In so far as the so-called brothers and sisters of our Lord, there are two distinct traditions and possibilities. In the Eastern Tradition both Catholic and Orthodox, these other children were assumed to be children of Joseph by a previous marriage (Joseph is assumed to be a widower) or they are simply cousins. We find other instances in Scripture when close relatives are called brothers. I believe at one point in Genesis, Lot who is Abraham's nephew is referred to has his brother. However, notice that Church both in the East and West developed different explanations, because from the beginning it had been understood and hand down that Mary had no other children and remained a virgin.

As for your other question regarding Confession, if you can't find anything in our data base, drop me a line and I'll gladly answer it for you in detail.

These and all questions you have, should be covered in a good RCIA program.

I hope this helps!

Under his Mercy,

John

Eric replied:

Hi, Lewis —

Here are some good postings that deal with your questions on Confession:

I note that you seem to focus on the value of the counsel offered by the priest.

You said:
I simply do not believe that one man's voice rings in God's Ears any louder than another. I speak with my father in Heaven daily, many times a day in fact, and I know He hears me, yet I struggle to hear Him, though sometimes I do in an experiential way — though no booming voices yet.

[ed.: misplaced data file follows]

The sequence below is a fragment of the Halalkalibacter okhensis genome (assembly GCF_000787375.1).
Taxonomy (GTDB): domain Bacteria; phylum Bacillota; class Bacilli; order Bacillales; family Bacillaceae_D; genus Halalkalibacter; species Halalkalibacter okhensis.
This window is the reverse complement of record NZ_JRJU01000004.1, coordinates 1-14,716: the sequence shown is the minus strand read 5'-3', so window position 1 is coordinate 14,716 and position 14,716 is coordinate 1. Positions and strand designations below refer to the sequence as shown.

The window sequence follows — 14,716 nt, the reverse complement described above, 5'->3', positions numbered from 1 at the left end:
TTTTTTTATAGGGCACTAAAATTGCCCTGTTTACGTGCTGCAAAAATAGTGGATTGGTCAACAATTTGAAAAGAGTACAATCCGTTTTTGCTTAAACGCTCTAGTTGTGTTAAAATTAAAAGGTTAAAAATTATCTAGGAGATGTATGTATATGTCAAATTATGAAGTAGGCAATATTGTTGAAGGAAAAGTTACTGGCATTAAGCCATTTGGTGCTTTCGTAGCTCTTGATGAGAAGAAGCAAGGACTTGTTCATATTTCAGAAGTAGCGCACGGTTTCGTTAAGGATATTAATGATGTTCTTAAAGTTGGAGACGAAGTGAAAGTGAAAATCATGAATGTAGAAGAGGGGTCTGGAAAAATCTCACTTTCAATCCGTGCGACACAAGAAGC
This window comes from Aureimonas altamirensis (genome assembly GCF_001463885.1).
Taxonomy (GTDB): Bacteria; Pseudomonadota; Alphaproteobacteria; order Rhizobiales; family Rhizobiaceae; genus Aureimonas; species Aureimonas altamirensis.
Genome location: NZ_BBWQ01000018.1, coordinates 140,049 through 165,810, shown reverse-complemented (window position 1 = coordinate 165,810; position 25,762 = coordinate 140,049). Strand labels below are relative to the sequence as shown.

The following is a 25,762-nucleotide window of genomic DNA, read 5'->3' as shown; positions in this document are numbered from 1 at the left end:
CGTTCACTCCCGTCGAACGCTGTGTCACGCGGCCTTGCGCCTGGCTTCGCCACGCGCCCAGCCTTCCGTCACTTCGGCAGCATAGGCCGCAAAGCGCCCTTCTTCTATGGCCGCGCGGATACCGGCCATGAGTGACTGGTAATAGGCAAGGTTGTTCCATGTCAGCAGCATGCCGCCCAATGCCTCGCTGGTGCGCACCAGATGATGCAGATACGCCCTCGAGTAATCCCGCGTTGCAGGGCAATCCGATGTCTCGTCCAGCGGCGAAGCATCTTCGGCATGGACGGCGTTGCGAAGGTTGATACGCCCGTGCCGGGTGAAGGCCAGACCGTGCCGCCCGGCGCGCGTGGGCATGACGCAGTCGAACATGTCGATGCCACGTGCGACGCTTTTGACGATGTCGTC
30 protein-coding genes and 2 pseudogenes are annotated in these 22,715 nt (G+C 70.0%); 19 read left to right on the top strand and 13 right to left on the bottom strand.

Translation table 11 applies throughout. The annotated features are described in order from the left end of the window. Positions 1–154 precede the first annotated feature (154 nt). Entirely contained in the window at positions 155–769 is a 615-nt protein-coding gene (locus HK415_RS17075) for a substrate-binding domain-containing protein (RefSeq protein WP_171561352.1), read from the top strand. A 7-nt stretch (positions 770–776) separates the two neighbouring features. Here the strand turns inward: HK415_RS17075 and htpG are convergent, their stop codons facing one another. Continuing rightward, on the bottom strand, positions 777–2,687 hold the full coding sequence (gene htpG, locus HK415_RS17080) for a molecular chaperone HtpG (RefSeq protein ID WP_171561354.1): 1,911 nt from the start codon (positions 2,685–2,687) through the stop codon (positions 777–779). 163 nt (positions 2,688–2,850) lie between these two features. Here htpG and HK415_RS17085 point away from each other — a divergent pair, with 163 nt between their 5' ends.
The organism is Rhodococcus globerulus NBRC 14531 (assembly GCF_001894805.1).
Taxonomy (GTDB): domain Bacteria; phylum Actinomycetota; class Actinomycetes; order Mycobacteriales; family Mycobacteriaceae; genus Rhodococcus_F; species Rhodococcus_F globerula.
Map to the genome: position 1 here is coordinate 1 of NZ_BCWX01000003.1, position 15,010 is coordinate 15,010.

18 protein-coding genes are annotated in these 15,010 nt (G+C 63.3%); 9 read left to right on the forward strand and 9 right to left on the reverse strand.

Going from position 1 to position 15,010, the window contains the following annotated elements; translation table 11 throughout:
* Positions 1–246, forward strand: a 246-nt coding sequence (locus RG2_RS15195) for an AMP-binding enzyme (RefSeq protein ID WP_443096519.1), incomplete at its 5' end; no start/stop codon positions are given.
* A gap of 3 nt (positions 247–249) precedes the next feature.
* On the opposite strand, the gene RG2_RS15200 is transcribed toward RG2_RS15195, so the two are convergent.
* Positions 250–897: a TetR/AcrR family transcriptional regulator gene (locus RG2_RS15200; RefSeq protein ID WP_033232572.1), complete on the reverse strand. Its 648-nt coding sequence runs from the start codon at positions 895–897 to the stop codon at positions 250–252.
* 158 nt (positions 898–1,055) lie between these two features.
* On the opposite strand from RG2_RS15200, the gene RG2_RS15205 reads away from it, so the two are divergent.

Prescinding from the fact that the voice of the priest is a often lot clearer than God's voice, the point of Confession is not actually counsel or listening to the priest. The point of Confession is receiving absolution and grace. Catholics believe that Christ established certain signs as a sure means of communicating grace to us. We have total confidence that if we receive these signs, called sacraments, with the right disposition (attitude of the heart), that we receive grace from God. The purpose of Confession is to reconcile someone whose relationship with God has been totally severed back into communion (fellowship) with Christ and His Church.

Catholics are only obliged to have recourse to Confession, if they commit a sin that severs them from salvation — a sin we call a "mortal sin". Such a sin must be serious of its very nature, and the sinner must know that it is so, and deliberately and intentionally commit it with full consent of the will.

You said:
Finally, and this is a big one for me:, As a Catholic, is it a requirement that I pray to the Virgin Mary or to the Saints?

Not technically, although they are invoked in the Mass (specifically in the Confiteor) so you'd have to edit that, on the fly, every time you said it. I encourage you to understand why we do this more deeply. All we are doing is asking them to pray for us, just as we would ask our brothers and sisters on earth to pray for us.

If it helps, think of it as asking God to ask the saints to pray for you, if it's His will. That's a request that can't be sinful or wrong. Study Revelation 5:8, Revelation 8:5, and Jeremiah 15:1.

Eric